The behavioral responses in ovariectomized cattle to either estradiol, testosterone, androstenedione, or dihydrotestosterone

Larry S. Katz, E. A.B. Oltenacu, R. H. Foote

Research output: Contribution to journalArticlepeer-review

19 Scopus citations

Abstract

Steroid hormone effects on sexual behavior were measured in 15 sexually mature nulliparous cattle which were bilaterally ovariectomized. They were alloted at random to five groups of three animals each (sesame oil vehicle control, estradiol, testosterone, androstenedione, and dihydrotestosterone) in the fall of the year and reassigned at random to replicate the study the following spring. Each experiment was divided into three weekly trials. Animals within treated groups were reassigned each week to receive in random order one of three levels of a particular hormone (200, 400, and 800 μg of estradiol and up to 1000 times these doses of androgens). Estradiol, and to a lesser extent, testosterone were capable of increasing the frequencies of occurrence of most behavioral parameters studied. These were: (1) elicitation of vulval interest; (2) vulval sniffing; (3) agonistic interactions; (4) giving chin rests; (5) receiving chin rests; (6) attempted mounts; (7) successful mounts; and (8) standing when mounted. The mean interval from treatment to first standing to be mounted was 25.4 ± 0.8 and 33.3 ± 5.2 hr for the estradiol-treated and testosterone-treated heifers, respectively. Peak activity generally occurred the second day after initiation of hormone treatment and rapidly declined after the third day. Flehmen lip curl and bellowing were not stimulated by either hormone. Neither androstenedione nor dihydrotestosterone was capable of stimulating sexual behavior in these heifers, as measured by any of the parameters studied.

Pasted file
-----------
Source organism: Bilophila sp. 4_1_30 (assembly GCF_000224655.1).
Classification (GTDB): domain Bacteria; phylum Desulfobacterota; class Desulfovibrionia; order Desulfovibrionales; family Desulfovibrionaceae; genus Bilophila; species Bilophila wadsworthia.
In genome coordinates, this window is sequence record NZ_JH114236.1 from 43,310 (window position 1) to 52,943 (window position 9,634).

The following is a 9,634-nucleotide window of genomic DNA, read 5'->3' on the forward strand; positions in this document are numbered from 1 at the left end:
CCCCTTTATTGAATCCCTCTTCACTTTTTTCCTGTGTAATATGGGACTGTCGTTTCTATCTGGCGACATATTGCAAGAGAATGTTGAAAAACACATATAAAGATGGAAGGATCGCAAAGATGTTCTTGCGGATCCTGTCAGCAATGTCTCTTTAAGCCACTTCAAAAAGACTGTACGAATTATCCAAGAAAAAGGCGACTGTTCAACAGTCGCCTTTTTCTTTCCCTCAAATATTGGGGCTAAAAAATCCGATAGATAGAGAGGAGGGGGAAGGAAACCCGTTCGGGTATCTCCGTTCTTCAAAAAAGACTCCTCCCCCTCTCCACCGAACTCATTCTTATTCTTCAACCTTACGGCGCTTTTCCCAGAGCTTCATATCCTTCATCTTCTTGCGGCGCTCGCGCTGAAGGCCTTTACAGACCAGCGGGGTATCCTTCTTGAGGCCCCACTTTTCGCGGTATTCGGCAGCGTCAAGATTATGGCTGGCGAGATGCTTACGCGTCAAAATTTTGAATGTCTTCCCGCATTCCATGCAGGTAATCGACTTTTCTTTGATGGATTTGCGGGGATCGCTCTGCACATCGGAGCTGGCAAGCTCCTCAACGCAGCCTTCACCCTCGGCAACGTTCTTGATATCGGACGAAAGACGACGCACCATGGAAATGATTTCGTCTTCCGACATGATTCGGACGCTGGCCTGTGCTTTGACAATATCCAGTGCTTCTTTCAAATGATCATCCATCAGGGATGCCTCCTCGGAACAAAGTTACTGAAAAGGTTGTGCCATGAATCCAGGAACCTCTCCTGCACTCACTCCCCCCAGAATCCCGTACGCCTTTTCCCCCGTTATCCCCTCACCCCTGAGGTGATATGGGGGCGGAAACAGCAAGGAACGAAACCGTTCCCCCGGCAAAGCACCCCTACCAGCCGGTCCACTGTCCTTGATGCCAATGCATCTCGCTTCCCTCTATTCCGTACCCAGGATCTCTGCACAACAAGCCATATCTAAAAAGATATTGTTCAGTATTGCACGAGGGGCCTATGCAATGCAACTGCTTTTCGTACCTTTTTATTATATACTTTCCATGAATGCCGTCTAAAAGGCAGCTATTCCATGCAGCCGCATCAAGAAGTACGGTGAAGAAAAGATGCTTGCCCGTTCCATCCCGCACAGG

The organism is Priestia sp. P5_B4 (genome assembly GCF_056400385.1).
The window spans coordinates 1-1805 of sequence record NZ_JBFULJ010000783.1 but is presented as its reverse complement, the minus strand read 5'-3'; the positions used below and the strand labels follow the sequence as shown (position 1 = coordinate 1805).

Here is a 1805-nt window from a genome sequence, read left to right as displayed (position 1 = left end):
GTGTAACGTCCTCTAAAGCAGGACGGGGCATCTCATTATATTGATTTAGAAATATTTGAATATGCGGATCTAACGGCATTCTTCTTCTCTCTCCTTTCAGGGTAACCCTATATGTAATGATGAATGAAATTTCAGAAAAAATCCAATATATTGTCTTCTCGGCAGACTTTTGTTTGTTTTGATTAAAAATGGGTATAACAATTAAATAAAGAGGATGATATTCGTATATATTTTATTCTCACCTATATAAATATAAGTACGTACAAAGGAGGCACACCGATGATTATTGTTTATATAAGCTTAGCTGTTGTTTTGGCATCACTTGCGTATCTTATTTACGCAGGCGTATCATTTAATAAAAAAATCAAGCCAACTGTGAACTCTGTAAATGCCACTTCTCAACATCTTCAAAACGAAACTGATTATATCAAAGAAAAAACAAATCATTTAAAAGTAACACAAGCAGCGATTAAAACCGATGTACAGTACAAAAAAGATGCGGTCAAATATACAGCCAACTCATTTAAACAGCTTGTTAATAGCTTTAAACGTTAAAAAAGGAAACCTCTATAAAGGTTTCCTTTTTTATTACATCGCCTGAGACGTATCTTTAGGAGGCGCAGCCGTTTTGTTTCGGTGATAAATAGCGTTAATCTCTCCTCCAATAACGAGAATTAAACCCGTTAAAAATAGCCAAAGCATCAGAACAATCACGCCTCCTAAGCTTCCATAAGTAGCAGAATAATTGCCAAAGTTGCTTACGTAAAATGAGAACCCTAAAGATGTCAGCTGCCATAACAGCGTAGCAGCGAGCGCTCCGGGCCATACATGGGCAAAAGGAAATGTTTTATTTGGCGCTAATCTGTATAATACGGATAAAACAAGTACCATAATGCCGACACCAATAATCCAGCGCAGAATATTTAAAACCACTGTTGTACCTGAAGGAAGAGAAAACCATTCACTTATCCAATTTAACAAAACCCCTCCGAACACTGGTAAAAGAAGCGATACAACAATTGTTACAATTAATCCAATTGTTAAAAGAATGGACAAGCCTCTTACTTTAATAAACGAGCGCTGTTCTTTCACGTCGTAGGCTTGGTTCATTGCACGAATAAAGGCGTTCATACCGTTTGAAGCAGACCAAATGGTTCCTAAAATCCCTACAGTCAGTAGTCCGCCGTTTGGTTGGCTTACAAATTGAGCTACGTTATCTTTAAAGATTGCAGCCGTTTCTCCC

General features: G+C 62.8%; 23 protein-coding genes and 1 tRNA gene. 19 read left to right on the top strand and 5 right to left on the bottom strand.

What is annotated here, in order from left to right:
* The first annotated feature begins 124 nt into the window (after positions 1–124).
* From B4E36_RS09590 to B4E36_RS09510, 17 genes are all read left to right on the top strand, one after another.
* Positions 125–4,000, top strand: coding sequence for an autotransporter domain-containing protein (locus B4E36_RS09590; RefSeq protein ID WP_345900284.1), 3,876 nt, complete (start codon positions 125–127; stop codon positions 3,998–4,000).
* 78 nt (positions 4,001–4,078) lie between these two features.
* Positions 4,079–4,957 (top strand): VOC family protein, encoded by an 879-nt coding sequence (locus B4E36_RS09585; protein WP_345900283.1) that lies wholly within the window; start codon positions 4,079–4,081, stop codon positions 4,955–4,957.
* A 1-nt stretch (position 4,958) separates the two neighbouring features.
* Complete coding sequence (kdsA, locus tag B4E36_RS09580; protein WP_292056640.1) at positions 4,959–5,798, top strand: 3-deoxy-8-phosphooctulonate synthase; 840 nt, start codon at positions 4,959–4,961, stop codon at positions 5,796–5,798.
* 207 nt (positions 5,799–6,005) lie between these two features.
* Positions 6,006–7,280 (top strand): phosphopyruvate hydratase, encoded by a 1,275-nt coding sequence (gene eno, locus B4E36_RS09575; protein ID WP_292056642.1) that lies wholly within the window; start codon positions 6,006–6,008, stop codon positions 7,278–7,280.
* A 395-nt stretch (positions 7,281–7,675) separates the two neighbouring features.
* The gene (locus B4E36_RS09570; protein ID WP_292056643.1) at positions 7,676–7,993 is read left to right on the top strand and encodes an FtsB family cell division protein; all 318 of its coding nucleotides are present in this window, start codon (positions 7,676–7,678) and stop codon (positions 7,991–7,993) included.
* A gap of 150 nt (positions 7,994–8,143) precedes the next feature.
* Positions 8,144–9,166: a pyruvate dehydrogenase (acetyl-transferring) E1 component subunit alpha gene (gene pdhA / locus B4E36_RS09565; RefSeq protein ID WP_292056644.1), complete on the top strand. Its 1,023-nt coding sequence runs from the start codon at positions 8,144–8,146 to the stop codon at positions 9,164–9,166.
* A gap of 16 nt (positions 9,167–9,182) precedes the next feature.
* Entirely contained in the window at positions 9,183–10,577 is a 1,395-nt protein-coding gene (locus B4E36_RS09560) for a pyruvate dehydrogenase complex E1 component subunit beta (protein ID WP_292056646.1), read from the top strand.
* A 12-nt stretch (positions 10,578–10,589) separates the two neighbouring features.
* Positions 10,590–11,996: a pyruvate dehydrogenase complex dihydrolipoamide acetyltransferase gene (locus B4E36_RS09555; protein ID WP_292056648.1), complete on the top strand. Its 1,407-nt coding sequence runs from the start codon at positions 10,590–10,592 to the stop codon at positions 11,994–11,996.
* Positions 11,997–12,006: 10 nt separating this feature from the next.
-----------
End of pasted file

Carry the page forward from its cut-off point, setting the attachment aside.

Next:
Original languageEnglish (US)
Pages (from-to)224-235
Number of pages12
JournalHormones and Behavior
Volume14
Issue number3
DOIs
StatePublished - 1980
Externally publishedYes

All Science Journal Classification (ASJC) codes

  • Endocrinology
  • Endocrine and Autonomic Systems
  • Behavioral Neuroscience

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